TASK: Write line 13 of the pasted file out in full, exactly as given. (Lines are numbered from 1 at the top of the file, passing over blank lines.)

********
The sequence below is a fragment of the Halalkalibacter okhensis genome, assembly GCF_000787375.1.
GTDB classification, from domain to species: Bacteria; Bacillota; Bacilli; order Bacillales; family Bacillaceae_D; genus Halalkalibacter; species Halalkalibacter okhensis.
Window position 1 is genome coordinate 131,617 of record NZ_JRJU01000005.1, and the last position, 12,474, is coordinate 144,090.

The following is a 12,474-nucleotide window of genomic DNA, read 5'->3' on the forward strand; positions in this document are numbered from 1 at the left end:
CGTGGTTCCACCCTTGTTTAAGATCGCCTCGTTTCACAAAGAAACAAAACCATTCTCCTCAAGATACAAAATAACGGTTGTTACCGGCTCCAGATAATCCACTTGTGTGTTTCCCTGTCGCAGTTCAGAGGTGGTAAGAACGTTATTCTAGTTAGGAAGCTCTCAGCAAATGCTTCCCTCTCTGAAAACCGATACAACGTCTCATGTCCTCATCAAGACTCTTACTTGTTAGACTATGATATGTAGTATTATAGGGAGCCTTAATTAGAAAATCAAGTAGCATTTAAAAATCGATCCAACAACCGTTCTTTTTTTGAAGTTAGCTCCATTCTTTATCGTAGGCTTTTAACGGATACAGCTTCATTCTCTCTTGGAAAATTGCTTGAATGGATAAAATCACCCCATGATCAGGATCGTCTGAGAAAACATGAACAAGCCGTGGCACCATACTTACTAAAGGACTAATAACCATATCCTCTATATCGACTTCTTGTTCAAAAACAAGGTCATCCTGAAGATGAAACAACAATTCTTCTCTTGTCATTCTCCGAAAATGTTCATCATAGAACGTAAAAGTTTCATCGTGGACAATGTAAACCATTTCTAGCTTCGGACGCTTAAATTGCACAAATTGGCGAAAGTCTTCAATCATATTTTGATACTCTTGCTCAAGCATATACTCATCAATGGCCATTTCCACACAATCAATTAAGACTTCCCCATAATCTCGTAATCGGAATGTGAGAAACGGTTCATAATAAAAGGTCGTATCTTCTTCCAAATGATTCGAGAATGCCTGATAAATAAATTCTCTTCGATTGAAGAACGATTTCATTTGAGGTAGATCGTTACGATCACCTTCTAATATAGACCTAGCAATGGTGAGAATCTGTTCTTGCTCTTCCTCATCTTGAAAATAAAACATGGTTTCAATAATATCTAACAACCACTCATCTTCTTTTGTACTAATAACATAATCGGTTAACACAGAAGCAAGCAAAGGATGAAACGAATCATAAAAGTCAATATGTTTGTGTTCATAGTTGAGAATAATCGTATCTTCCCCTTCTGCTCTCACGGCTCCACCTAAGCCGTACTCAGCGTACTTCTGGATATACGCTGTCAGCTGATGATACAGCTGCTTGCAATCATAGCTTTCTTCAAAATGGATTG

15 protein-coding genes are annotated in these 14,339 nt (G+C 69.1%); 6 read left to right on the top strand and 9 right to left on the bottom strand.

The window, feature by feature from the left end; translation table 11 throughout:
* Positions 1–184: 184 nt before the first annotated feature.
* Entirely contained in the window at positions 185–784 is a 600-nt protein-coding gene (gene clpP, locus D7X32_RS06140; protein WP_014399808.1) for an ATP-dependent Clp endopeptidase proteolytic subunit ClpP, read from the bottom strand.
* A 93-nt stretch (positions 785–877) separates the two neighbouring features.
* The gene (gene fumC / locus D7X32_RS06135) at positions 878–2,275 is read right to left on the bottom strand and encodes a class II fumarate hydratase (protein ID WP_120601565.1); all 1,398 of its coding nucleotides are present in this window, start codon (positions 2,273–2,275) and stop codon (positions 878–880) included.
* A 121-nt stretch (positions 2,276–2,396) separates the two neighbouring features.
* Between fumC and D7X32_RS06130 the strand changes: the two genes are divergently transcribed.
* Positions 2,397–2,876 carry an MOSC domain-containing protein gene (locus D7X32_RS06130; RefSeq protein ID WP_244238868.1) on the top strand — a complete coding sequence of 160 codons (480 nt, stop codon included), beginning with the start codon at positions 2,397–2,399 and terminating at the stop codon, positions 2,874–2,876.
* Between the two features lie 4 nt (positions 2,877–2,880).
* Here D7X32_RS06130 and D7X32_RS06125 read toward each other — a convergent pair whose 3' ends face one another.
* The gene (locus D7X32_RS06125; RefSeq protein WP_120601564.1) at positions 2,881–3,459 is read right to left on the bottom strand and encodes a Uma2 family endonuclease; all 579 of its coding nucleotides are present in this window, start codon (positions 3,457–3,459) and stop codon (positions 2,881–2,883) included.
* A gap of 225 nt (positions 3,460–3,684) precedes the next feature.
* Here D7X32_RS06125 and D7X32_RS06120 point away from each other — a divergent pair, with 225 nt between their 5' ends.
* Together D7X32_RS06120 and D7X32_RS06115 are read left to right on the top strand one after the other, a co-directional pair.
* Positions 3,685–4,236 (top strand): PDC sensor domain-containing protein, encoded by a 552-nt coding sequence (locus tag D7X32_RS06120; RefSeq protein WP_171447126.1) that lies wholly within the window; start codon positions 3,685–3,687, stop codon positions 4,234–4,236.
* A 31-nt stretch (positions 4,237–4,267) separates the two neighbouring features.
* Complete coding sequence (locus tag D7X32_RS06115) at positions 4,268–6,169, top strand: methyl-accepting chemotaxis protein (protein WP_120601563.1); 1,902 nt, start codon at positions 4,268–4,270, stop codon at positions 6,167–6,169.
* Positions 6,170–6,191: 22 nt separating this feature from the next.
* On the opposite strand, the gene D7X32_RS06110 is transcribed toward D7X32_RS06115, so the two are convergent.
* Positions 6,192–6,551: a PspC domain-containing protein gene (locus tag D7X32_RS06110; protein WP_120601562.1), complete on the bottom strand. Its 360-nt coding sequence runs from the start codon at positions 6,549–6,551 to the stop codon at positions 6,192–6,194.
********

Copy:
* Between fumC and D7X32_RS06130 the strand changes: the two genes are divergently transcribed.